NOAA 2004-R528
FOR IMMEDIATE RELEASE
Contact: Jana Goldman
12/16/04

NOAA News Releases 2004
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NOAA AND FEDERAL PARTNERS READY TO TEST FORECAST/WARNING SYSTEM FOR MOUNTAINOUS TROPICAL ISLANDS

A new integrated forecast and warning system for floods and landslides from hurricanes impacting tropical mountainous islands is ready to be tested by scientists from NOAA and its federal partners. Details of the envisioned system were presented today during the annual meeting of the American Geophysical Union in San Francisco. NOAA, the National Oceanic and Atmospheric Administration, is an agency of the U.S. Department of Commerce.

“Hurricanes Mitch and Georges and other tropical storms caused widespread destruction and loss of life in the Caribbean, U.S. Gulf Coast, and four Central American nations because of flooding and landslides,” said Joseph Golden, a senior meteorologist at NOAA’s Forecast Systems Laboratory in Boulder, Colo. “We wanted to devise a flood/landslide warning system to help save lives and protect property in these vulnerable areas.”

The system would include satellite and surface-based observations to track and broadcast dangerous levels of precipitation, atmospheric and hydrological models to predict short-term runoff and streamflow changes, geologic models to warn when and where landslides and debris flows are imminent, and the capability to communicate this information to the appropriate government offices.

“This is a collaboration between NOAA, the U.S. Geological Survey, and NASA over the past few years,” Golden said. The three agencies will develop a prototype for floods and landslides and test it over Puerto Rico and the Dominican Republic. Puerto Rico was chosen as a test site because there is a National Weather Service office, NEXRAD (Next Generation Radar) that can measure both precipitation and wind, and an extensive rain gauge network operated by USGS. The Dominican Republic has had two devastating landslide events so far this year.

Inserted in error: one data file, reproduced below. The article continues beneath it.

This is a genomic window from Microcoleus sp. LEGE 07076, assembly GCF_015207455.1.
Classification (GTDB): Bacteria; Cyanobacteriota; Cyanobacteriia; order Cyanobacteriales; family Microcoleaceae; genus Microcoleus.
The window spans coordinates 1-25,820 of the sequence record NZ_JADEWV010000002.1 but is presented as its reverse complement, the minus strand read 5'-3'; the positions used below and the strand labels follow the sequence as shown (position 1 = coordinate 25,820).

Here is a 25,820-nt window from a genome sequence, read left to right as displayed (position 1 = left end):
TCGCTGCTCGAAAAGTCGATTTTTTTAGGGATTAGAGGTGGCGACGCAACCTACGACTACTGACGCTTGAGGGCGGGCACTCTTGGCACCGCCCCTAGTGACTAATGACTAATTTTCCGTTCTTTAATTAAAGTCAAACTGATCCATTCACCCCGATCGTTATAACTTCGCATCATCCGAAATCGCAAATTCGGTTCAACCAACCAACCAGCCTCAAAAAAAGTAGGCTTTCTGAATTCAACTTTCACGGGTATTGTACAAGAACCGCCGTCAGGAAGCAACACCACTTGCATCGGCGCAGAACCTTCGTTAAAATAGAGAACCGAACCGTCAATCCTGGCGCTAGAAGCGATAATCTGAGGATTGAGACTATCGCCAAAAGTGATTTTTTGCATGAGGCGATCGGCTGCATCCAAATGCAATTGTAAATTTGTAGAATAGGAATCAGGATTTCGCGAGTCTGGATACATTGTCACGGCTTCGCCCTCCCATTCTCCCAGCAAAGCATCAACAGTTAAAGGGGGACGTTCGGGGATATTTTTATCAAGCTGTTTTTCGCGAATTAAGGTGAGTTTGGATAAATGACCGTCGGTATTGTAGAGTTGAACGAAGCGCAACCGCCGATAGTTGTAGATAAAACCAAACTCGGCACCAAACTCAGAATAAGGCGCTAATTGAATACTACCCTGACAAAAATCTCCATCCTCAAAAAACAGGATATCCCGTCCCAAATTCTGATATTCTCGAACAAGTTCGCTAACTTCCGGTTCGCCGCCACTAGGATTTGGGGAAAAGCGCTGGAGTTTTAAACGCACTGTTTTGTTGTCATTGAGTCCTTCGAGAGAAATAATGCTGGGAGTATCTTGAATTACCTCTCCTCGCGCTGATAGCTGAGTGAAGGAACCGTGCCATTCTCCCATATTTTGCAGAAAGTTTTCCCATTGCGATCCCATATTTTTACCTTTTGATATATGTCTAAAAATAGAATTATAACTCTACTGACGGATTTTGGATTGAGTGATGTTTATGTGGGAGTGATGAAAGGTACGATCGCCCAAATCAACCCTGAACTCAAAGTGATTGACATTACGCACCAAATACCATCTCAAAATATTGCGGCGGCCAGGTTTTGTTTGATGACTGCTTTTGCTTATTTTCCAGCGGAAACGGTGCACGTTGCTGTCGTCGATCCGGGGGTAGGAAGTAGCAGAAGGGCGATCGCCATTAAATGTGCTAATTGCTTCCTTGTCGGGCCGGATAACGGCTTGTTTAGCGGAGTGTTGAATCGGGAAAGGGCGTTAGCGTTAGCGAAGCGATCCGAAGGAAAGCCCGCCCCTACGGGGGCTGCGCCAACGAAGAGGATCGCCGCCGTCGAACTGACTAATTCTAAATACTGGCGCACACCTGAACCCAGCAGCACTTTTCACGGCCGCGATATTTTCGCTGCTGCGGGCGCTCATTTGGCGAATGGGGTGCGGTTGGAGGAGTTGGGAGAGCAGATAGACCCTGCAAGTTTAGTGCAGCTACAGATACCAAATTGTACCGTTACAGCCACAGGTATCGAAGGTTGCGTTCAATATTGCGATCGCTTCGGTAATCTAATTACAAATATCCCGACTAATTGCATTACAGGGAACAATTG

“There was a great loss of life during these storms, primarily because of flash flooding and landslides of overly saturated earth,” Golden said. “Much of the population affected was in the rural areas where information is difficult to obtain and to disseminate. We think this system will help alleviate those problems.” A workshop was held in August in San Juan, Puerto Rico to develop a science plan.

During his presentation, Golden presented a preliminary proof-of-concept study for the May 21-24, 2004 floods and debris-flows over the island of Hispanola to demonstrate how the suite of data, models, and color graphics create guidance products that can be given to local weather offices and emergency managers to be used in issuing fast response warnings.

Golden said the next step is to publish a science plan from the workshop and use it to secure funding from international funding agencies.

NOAA is dedicated to enhancing economic security and national safety through research to better understand atmospheric and climate variability and to manage wisely our nation's coastal and marine resources.

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